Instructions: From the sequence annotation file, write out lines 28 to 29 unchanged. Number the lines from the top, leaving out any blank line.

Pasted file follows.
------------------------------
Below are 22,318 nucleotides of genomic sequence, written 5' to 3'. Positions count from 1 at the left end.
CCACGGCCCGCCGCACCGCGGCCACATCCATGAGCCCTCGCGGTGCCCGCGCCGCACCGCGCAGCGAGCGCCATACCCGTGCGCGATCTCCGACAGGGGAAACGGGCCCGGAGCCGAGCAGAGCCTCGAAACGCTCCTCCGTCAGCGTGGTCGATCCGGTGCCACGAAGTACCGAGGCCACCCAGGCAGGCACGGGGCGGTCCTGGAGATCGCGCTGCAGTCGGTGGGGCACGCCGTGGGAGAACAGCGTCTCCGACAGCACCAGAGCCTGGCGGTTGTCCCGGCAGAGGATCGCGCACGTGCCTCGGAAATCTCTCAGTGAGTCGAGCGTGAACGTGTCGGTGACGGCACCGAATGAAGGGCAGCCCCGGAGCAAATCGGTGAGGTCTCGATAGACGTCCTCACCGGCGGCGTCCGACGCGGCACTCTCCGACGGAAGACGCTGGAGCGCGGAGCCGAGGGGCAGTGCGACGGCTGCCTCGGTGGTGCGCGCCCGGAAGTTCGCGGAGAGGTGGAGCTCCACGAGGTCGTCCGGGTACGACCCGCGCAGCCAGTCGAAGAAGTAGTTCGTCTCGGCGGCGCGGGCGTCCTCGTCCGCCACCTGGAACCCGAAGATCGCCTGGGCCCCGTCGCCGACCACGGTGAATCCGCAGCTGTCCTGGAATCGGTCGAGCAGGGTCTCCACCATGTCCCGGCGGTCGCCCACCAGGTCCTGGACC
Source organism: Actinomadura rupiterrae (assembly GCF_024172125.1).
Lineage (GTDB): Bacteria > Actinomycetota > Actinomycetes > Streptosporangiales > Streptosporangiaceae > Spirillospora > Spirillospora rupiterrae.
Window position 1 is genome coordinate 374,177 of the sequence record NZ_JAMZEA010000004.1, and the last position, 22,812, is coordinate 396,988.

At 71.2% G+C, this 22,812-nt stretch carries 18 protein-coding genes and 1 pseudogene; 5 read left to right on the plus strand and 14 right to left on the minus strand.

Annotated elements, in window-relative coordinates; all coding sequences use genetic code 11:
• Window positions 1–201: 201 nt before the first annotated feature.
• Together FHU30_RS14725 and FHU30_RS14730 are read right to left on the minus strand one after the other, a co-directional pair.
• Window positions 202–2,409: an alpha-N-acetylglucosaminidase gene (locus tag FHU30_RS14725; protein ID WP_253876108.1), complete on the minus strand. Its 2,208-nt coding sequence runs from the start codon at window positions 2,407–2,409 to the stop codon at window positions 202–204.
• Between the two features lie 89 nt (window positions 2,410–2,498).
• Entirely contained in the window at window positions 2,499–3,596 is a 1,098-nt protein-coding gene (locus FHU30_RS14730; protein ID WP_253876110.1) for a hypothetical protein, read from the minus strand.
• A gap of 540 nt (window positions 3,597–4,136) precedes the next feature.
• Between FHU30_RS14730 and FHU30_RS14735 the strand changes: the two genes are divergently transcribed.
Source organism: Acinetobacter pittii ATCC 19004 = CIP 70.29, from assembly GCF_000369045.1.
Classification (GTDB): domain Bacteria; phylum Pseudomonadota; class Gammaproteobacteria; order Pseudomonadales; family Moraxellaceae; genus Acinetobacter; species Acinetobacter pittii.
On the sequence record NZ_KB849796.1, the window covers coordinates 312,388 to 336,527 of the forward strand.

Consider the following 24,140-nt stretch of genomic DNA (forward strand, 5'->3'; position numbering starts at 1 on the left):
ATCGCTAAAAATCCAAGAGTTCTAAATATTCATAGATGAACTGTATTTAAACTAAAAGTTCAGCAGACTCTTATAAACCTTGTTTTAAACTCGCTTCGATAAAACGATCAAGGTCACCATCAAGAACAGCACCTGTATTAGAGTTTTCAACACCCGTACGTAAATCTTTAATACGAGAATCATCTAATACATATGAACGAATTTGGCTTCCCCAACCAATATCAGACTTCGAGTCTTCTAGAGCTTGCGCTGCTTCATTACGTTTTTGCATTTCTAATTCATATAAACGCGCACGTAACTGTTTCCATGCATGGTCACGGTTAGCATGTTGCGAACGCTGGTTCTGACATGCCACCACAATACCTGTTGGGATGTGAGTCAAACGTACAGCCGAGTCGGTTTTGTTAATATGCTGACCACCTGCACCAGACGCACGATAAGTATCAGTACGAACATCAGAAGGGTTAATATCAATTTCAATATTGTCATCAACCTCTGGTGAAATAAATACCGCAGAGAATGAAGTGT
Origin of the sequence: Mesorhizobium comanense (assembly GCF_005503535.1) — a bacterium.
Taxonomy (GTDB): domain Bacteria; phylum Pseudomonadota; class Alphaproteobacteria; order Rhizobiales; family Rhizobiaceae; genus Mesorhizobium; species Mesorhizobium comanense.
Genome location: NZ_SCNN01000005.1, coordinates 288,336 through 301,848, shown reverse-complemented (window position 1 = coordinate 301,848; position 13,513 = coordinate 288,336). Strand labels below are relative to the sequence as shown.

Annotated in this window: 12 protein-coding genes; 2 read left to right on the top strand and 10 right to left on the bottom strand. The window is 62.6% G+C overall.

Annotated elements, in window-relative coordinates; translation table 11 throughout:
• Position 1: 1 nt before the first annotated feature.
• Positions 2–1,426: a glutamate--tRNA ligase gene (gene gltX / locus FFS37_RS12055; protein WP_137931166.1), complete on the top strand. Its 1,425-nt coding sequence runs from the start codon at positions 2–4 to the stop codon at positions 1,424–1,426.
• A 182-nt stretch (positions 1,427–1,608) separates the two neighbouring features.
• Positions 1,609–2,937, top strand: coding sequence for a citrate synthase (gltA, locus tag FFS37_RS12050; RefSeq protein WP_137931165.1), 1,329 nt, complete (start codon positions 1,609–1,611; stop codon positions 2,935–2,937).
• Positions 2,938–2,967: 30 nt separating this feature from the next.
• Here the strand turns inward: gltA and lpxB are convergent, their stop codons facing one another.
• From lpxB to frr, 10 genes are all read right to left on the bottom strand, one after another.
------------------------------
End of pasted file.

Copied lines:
• Positions 1,609–2,937, top strand: coding sequence for a citrate synthase (gltA, locus tag FFS37_RS12050; RefSeq protein WP_137931165.1), 1,329 nt, complete (start codon positions 1,609–1,611; stop codon positions 2,935–2,937).
• Positions 2,938–2,967: 30 nt separating this feature from the next.